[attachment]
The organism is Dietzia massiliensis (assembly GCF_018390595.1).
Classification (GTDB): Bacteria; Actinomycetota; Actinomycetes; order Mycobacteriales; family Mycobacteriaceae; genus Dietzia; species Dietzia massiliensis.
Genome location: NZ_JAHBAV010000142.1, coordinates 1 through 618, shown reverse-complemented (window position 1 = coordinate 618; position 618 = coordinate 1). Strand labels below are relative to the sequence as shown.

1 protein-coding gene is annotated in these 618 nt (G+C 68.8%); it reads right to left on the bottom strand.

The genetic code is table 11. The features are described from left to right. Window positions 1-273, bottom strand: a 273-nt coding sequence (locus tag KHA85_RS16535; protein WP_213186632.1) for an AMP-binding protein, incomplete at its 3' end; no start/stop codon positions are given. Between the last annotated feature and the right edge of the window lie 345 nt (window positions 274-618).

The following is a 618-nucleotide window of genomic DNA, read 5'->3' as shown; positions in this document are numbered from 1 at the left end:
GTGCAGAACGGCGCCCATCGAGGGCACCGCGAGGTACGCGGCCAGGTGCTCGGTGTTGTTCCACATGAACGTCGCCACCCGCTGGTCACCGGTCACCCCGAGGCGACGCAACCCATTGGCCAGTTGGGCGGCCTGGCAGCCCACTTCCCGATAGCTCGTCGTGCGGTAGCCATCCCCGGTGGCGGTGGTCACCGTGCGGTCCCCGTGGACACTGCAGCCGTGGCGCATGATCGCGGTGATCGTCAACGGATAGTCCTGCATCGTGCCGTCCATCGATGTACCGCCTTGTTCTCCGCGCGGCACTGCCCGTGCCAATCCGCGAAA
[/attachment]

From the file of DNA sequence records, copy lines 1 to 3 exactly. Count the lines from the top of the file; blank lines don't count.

The organism is Dietzia massiliensis (assembly GCF_018390595.1).
Classification (GTDB): Bacteria; Actinomycetota; Actinomycetes; order Mycobacteriales; family Mycobacteriaceae; genus Dietzia; species Dietzia massiliensis.
Genome location: NZ_JAHBAV010000142.1, coordinates 1 through 618, shown reverse-complemented (window position 1 = coordinate 618; position 618 = coordinate 1). Strand labels below are relative to the sequence as shown.